With summer vacation memories fading in the face of winter’s frozen approach, 53 per cent of Canadian workers want a work-from-home option to avoid long commutes and increase productivity, according to a recent Workopolis survey.
Andrea Garson, vice-president of human resources, says giving employees the option to work from home one or two days a week can boost morale, increase productivity and reduce environmental impact.
“It helps people get a sense that they’re more in control of their lives,” she says from Halifax.
The call for change is driven by technological advances that have made work-from-home more feasible and younger workers who tend to be against long hours at the office in favour of a better work-life balance, Garson says.
“To be competitive in this marketplace, (companies) are going to have to start offering work-from-home,” says Garson, who works from home on Wednesdays. She suggests employees shouldn’t expect the option from the start, but both sides have to first build up trust.
Peter McAdam, vice-president of employee experience at TD Bank, says working from home is part of its range of flex options. A small number of staff are exclusively based at a home office, but a more common pattern is to work at the office some of the week and from home the rest.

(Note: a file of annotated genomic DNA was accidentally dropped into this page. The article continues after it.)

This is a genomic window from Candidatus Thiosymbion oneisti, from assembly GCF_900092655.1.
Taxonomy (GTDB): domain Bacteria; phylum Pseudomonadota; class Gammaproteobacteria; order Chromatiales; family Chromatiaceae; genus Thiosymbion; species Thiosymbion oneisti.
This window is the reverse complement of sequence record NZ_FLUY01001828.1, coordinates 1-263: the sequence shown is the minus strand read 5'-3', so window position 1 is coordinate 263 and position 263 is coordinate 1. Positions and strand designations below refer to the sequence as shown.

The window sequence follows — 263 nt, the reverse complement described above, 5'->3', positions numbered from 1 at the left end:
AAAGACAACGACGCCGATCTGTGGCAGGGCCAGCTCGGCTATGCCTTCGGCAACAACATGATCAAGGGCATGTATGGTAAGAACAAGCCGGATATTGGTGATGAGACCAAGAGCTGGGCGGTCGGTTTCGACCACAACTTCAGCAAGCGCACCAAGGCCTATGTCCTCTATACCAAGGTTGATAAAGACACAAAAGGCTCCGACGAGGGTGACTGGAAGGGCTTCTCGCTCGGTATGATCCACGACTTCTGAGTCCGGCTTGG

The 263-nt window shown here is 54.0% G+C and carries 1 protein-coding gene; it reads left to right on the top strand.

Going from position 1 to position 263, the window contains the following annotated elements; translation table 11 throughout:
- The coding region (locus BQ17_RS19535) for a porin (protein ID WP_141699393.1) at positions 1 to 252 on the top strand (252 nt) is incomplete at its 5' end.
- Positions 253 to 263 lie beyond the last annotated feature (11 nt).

“Like other employers, we’re looking to respond to our changing workforce,” he says. To get the top talent, especially the top young talent, TD needs to offer the most flexible work packages, he says.
Just knowing the work-from-home option is available improves morale, even if workers don’t take it up, McAdam says. “There are a lot of business wins,” he says.
Joan Goodman, an executive with TD Bank, works three days a week at the Toronto office and one day a week at her Oakville, Ont., home. “The advantage for me is not having to commute, being around when my kids gets home from school and I also find it incredibly productive,” she says. It has also allowed TD to retain a valued employee, rather than lose her because of rigid policies.